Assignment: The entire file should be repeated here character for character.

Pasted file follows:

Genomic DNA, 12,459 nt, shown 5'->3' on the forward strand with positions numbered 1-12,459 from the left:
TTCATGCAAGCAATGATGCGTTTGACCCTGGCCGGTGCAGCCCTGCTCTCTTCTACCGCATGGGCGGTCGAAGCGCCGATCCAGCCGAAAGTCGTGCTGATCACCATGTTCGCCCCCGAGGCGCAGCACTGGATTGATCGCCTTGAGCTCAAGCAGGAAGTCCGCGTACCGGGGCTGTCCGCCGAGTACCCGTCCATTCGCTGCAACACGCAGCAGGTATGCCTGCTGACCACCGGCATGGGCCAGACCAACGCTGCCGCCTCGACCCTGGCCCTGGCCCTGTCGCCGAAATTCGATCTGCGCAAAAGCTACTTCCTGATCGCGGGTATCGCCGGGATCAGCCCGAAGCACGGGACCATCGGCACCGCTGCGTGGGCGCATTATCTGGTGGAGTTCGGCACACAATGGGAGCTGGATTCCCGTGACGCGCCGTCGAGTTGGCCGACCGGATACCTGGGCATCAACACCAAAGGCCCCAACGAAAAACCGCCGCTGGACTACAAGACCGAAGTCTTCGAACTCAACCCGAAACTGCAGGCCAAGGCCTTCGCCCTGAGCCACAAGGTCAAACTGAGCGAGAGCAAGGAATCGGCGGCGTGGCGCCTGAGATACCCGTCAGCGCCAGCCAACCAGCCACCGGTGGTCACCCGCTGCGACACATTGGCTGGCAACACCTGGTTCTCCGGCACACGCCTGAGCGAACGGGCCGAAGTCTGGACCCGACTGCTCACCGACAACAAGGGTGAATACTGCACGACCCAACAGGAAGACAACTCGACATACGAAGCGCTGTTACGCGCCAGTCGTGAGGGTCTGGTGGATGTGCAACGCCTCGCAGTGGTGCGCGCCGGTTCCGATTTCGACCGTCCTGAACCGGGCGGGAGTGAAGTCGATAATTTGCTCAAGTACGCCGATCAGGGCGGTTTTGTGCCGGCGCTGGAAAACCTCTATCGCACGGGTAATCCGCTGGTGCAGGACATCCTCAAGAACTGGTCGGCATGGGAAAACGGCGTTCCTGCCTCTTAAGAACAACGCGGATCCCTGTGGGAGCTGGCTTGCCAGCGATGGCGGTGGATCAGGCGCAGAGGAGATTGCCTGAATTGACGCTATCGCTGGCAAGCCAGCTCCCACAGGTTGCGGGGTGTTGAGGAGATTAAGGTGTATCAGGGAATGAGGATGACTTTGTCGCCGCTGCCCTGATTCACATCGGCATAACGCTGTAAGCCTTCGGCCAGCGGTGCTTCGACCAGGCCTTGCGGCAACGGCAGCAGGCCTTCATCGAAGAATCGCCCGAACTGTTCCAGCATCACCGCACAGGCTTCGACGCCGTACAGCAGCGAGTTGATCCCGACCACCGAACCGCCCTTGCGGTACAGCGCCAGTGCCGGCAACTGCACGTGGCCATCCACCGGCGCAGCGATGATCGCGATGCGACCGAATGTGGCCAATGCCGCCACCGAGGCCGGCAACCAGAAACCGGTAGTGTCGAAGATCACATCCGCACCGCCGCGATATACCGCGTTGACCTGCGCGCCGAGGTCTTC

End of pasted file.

Genomic DNA, 12,459 nt, shown 5'->3' on the forward strand with positions numbered 1-12,459 from the left:
TTCATGCAAGCAATGATGCGTTTGACCCTGGCCGGTGCAGCCCTGCTCTCTTCTACCGCATGGGCGGTCGAAGCGCCGATCCAGCCGAAAGTCGTGCTGATCACCATGTTCGCCCCCGAGGCGCAGCACTGGATTGATCGCCTTGAGCTCAAGCAGGAAGTCCGCGTACCGGGGCTGTCCGCCGAGTACCCGTCCATTCGCTGCAACACGCAGCAGGTATGCCTGCTGACCACCGGCATGGGCCAGACCAACGCTGCCGCCTCGACCCTGGCCCTGGCCCTGTCGCCGAAATTCGATCTGCGCAAAAGCTACTTCCTGATCGCGGGTATCGCCGGGATCAGCCCGAAGCACGGGACCATCGGCACCGCTGCGTGGGCGCATTATCTGGTGGAGTTCGGCACACAATGGGAGCTGGATTCCCGTGACGCGCCGTCGAGTTGGCCGACCGGATACCTGGGCATCAACACCAAAGGCCCCAACGAAAAACCGCCGCTGGACTACAAGACCGAAGTCTTCGAACTCAACCCGAAACTGCAGGCCAAGGCCTTCGCCCTGAGCCACAAGGTCAAACTGAGCGAGAGCAAGGAATCGGCGGCGTGGCGCCTGAGATACCCGTCAGCGCCAGCCAACCAGCCACCGGTGGTCACCCGCTGCGACACATTGGCTGGCAACACCTGGTTCTCCGGCACACGCCTGAGCGAACGGGCCGAAGTCTGGACCCGACTGCTCACCGACAACAAGGGTGAATACTGCACGACCCAACAGGAAGACAACTCGACATACGAAGCGCTGTTACGCGCCAGTCGTGAGGGTCTGGTGGATGTGCAACGCCTCGCAGTGGTGCGCGCCGGTTCCGATTTCGACCGTCCTGAACCGGGCGGGAGTGAAGTCGATAATTTGCTCAAGTACGCCGATCAGGGCGGTTTTGTGCCGGCGCTGGAAAACCTCTATCGCACGGGTAATCCGCTGGTGCAGGACATCCTCAAGAACTGGTCGGCATGGGAAAACGGCGTTCCTGCCTCTTAAGAACAACGCGGATCCCTGTGGGAGCTGGCTTGCCAGCGATGGCGGTGGATCAGGCGCAGAGGAGATTGCCTGAATTGACGCTATCGCTGGCAAGCCAGCTCCCACAGGTTGCGGGGTGTTGAGGAGATTAAGGTGTATCAGGGAATGAGGATGACTTTGTCGCCGCTGCCCTGATTCACATCGGCATAACGCTGTAAGCCTTCGGCCAGCGGTGCTTCGACCAGGCCTTGCGGCAACGGCAGCAGGCCTTCATCGAAGAATCGCCCGAACTGTTCCAGCATCACCGCACAGGCTTCGACGCCGTACAGCAGCGAGTTGATCCCGACCACCGAACCGCCCTTGCGGTACAGCGCCAGTGCCGGCAACTGCACGTGGCCATCCACCGGCGCAGCGATGATCGCGATGCGACCGAATGTGGCCAATGCCGCCACCGAGGCCGGCAACCAGAAACCGGTAGTGTCGAAGATCACATCCGCACCGCCGCGATATACCGCGTTGACCTGCGCGCCGAGGTCTTC